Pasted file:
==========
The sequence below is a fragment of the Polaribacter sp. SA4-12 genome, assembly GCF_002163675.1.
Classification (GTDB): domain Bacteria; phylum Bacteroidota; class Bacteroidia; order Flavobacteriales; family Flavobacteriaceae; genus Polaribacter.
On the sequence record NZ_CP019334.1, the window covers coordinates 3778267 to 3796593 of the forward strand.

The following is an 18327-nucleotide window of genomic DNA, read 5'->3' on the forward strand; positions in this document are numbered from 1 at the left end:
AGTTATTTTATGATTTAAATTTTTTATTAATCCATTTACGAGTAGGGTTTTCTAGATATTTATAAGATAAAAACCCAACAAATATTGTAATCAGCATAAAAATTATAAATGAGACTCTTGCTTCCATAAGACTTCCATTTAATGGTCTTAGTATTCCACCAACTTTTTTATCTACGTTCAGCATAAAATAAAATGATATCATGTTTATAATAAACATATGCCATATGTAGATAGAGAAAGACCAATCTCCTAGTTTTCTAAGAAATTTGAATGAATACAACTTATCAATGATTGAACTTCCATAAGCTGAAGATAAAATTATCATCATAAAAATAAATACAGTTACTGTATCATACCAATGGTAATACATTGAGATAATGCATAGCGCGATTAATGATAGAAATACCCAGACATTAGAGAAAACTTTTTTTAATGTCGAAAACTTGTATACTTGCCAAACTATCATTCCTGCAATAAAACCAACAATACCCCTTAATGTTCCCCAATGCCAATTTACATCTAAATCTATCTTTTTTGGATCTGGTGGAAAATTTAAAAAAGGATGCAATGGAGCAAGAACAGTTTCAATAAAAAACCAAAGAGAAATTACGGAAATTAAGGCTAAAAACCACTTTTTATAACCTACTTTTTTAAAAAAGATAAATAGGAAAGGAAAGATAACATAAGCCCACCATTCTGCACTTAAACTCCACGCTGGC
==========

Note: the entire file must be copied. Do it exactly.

The sequence below is a fragment of the Polaribacter sp. SA4-12 genome, assembly GCF_002163675.1.
Classification (GTDB): domain Bacteria; phylum Bacteroidota; class Bacteroidia; order Flavobacteriales; family Flavobacteriaceae; genus Polaribacter.
On the sequence record NZ_CP019334.1, the window covers coordinates 3778267 to 3796593 of the forward strand.

The following is an 18327-nucleotide window of genomic DNA, read 5'->3' on the forward strand; positions in this document are numbered from 1 at the left end:
AGTTATTTTATGATTTAAATTTTTTATTAATCCATTTACGAGTAGGGTTTTCTAGATATTTATAAGATAAAAACCCAACAAATATTGTAATCAGCATAAAAATTATAAATGAGACTCTTGCTTCCATAAGACTTCCATTTAATGGTCTTAGTATTCCACCAACTTTTTTATCTACGTTCAGCATAAAATAAAATGATATCATGTTTATAATAAACATATGCCATATGTAGATAGAGAAAGACCAATCTCCTAGTTTTCTAAGAAATTTGAATGAATACAACTTATCAATGATTGAACTTCCATAAGCTGAAGATAAAATTATCATCATAAAAATAAATACAGTTACTGTATCATACCAATGGTAATACATTGAGATAATGCATAGCGCGATTAATGATAGAAATACCCAGACATTAGAGAAAACTTTTTTTAATGTCGAAAACTTGTATACTTGCCAAACTATCATTCCTGCAATAAAACCAACAATACCCCTTAATGTTCCCCAATGCCAATTTACATCTAAATCTATCTTTTTTGGATCTGGTGGAAAATTTAAAAAAGGATGCAATGGAGCAAGAACAGTTTCAATAAAAAACCAAAGAGAAATTACGGAAATTAAGGCTAAAAACCACTTTTTATAACCTACTTTTTTAAAAAAGATAAATAGGAAAGGAAAGATAACATAAGCCCACCATTCTGCACTTAAACTCCACGCTGGC